By Elizabeth Bruton
Located in the western Pacific Ocean and forming part of the Caroline Islands, Yap Island was a major German naval communications centre in the early twentieth century up to World War One and was an important international hub for cable telegraphy.
From the seventeenth century up to 1899, Yap Island was a Spanish colony within the Captaincy General of the Philippines. After the defeat against the US in 1898 and subsequent loss of the Philippines, Spain sold these islands and its other minor Pacific possessions to Germany.
In the early twentieth century, the Deutsch-Niederlandische Telegraphen-gesellschaft (German-Netherlands Telegraph Company, sometimes translated as German-Dutch Telegraph Company) was established with the remit to link the German Pacific Colonies into the main submarine telegraph networks. As part of this, in 1906 the company laid telegraph cables from Menado, Dutch East Indies to Yap Island and to Guam. At Yap Island, a spur was run into Shanghai. Yap Island formed part of the Menado-Yap-Guam-Shanghai undersea cable route and this route meant that Germany was no longer reliant on British-controlled (“All Red”) telegraph cables in the Pacific.
Between 1906 and 1914, Yap became a major German naval communications centre and was an important international hub for cable telegraphy as it offered one of the two key alternative routes to the US-controlled Commercial Pacific cable. Yap Island formed a key node in the German telegraph cable line which also included Guam, Shanghai, the Dutch East Indies, and the Philippines. Some telegraph messages sent to the German South Sea domain were delivered on from Yap by ship and, after the construction of a wireless station around 1910, by wireless.
Around 1910, the German South Sea Radio Company (a subsidiary company of the German-Netherlands Telegraph Company) established a wireless station on Yap Island to provide wireless communication where a telegraph cable would have been costly and difficult to lay: to Rabaul in New Guinea and to Nauru. The station, issued the callsign KJA, had a range of 300-500 miles and was commercially operated.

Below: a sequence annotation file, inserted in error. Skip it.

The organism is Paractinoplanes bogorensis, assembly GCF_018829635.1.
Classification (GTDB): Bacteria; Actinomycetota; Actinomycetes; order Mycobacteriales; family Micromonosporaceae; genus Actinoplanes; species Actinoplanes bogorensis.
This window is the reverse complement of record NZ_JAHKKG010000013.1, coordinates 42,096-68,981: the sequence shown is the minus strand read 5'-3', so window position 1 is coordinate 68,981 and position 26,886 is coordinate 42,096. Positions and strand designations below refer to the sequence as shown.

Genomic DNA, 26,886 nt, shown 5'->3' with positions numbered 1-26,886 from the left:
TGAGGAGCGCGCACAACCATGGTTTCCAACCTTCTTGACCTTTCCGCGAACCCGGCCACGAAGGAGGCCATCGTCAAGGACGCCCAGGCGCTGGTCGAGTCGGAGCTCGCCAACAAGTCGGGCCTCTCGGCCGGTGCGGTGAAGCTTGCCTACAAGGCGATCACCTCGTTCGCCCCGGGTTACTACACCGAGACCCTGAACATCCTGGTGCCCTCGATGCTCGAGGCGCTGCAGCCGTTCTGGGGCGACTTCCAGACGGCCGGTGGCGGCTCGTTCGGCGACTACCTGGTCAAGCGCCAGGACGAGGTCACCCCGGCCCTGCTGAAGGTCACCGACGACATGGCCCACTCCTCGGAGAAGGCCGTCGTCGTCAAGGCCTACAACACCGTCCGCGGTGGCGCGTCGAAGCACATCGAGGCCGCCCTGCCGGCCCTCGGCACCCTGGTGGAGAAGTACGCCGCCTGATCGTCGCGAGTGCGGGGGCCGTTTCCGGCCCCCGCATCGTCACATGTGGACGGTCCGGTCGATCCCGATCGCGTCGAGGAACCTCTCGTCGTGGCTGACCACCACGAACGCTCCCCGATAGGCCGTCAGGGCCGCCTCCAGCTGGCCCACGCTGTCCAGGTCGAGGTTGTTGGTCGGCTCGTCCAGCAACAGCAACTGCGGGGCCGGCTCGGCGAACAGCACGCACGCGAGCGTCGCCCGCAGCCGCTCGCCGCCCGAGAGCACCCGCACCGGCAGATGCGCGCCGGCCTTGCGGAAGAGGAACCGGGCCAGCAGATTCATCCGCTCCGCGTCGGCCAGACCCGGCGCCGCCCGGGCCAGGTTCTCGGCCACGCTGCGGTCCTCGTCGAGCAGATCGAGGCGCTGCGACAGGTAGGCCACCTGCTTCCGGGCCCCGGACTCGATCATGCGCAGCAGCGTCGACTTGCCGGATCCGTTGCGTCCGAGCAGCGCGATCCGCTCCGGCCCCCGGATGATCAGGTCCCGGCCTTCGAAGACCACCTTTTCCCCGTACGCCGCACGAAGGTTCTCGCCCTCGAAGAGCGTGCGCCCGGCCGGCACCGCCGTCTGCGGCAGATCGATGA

Upon the outbreak of war in early August 1914, Yap Island as well as its telegraph station came under the mandate of Japan. The wireless station was destroyed by British naval cruisers shortly after war broke out on 12 August 1914 and the Japanese shut down the telegraph station for the duration of the conflict. The Japanese mandate continued for a short period after the end of the war and this was confirmed by the Treaty of Versailles in 1919.
However, this tiny island in the middle of the Pacific was of immense strategic importance in the overall global telegraph cable network and was one of only two alternative routes to the US-controlled Commercial Pacific cable from Manila to San Francisco; the other alternative route passed through Japan.
The US was deeply concerned about control of the Pacific Ocean and competition with Japan, both in terms of shipping lanes as well as the telegraph cable network. As a result, the US objected to Japanese control over the island. This was eventually rectified by an agreement signed in December 1921 and which came into effect in 1922 which recognised the Japanese mandate over the island of Yap but gave the US equal access to the island and shared control, management, and operation with the Japanese of the telegraph station and the cable from Yap to Guam. The Japanese fortified the island and continued to control the island until it was occupied by the US towards the end of World War Two.
Wrinkler, Jonathan Reed. Nexus: Strategic Communications and American Security in World War I (2008).
History of Yap by William Hampton Adams
History of the Atlantic Cable & Undersea Communications: German Cable Companies by Bill Glover
Department of the Navy and the Bureau of Steam Engineering. Wireless Telegraph Stations of the World including shore stations, merchant vessels, revenue cutters, and vessels of the US Navy, updated to 1 January 1912 (1912).
About the author: Dr Elizabeth Bruton is postdoctoral researcher for “Innovating in Combat”. See her Academia.edu profile for further details.